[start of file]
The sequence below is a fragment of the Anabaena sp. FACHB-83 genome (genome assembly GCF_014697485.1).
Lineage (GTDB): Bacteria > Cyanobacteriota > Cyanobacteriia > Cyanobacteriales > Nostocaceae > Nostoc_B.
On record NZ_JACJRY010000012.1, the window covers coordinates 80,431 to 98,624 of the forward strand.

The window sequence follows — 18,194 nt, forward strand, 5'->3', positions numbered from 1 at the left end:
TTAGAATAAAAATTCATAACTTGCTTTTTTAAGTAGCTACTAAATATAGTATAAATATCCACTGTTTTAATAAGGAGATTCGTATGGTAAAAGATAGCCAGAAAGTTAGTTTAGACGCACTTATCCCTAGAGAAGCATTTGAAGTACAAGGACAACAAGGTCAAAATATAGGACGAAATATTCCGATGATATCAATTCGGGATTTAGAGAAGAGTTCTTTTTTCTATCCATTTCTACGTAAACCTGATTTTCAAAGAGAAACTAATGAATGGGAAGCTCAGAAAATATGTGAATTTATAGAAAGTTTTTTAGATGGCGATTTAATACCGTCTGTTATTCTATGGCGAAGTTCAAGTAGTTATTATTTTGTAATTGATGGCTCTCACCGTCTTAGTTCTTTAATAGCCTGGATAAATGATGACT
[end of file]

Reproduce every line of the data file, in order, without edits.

The sequence below is a fragment of the Anabaena sp. FACHB-83 genome (genome assembly GCF_014697485.1).
Lineage (GTDB): Bacteria > Cyanobacteriota > Cyanobacteriia > Cyanobacteriales > Nostocaceae > Nostoc_B.
On record NZ_JACJRY010000012.1, the window covers coordinates 80,431 to 98,624 of the forward strand.

The window sequence follows — 18,194 nt, forward strand, 5'->3', positions numbered from 1 at the left end:
TTAGAATAAAAATTCATAACTTGCTTTTTTAAGTAGCTACTAAATATAGTATAAATATCCACTGTTTTAATAAGGAGATTCGTATGGTAAAAGATAGCCAGAAAGTTAGTTTAGACGCACTTATCCCTAGAGAAGCATTTGAAGTACAAGGACAACAAGGTCAAAATATAGGACGAAATATTCCGATGATATCAATTCGGGATTTAGAGAAGAGTTCTTTTTTCTATCCATTTCTACGTAAACCTGATTTTCAAAGAGAAACTAATGAATGGGAAGCTCAGAAAATATGTGAATTTATAGAAAGTTTTTTAGATGGCGATTTAATACCGTCTGTTATTCTATGGCGAAGTTCAAGTAGTTATTATTTTGTAATTGATGGCTCTCACCGTCTTAGTTCTTTAATAGCCTGGATAAATGATGACT